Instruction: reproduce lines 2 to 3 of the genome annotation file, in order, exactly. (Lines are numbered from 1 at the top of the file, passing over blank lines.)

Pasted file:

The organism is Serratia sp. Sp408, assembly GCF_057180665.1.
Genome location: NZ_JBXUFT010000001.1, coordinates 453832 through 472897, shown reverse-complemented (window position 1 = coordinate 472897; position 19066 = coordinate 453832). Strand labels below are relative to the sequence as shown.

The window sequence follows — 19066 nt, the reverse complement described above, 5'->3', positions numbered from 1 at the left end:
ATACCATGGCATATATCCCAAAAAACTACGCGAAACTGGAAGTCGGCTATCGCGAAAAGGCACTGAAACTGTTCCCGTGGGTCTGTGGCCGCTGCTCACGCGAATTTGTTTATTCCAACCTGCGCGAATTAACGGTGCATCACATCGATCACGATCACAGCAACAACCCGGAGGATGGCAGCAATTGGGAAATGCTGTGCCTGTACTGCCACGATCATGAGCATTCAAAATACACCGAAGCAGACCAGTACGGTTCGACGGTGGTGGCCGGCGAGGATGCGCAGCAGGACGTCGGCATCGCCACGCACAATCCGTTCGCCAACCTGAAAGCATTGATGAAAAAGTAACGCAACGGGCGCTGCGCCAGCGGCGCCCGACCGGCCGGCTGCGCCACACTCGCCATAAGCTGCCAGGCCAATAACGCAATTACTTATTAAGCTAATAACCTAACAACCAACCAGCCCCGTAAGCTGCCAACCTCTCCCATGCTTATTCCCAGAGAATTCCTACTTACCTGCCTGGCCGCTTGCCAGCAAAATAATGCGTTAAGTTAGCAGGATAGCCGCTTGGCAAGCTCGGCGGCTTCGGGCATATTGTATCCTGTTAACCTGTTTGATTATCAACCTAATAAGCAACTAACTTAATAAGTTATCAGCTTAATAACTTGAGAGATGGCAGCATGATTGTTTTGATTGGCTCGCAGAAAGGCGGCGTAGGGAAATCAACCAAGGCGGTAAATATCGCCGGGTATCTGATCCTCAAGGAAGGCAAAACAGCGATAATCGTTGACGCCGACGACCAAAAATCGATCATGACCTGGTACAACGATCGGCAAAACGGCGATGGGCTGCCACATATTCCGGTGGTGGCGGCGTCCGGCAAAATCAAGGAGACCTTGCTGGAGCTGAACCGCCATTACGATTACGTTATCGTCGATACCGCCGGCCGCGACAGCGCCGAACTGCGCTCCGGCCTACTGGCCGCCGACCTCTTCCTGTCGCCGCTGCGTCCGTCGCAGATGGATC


Genome location: NZ_JBXUFT010000001.1, coordinates 453832 through 472897, shown reverse-complemented (window position 1 = coordinate 472897; position 19066 = coordinate 453832). Strand labels below are relative to the sequence as shown.

The window sequence follows — 19066 nt, the reverse complement described above, 5'->3', positions numbered from 1 at the left end: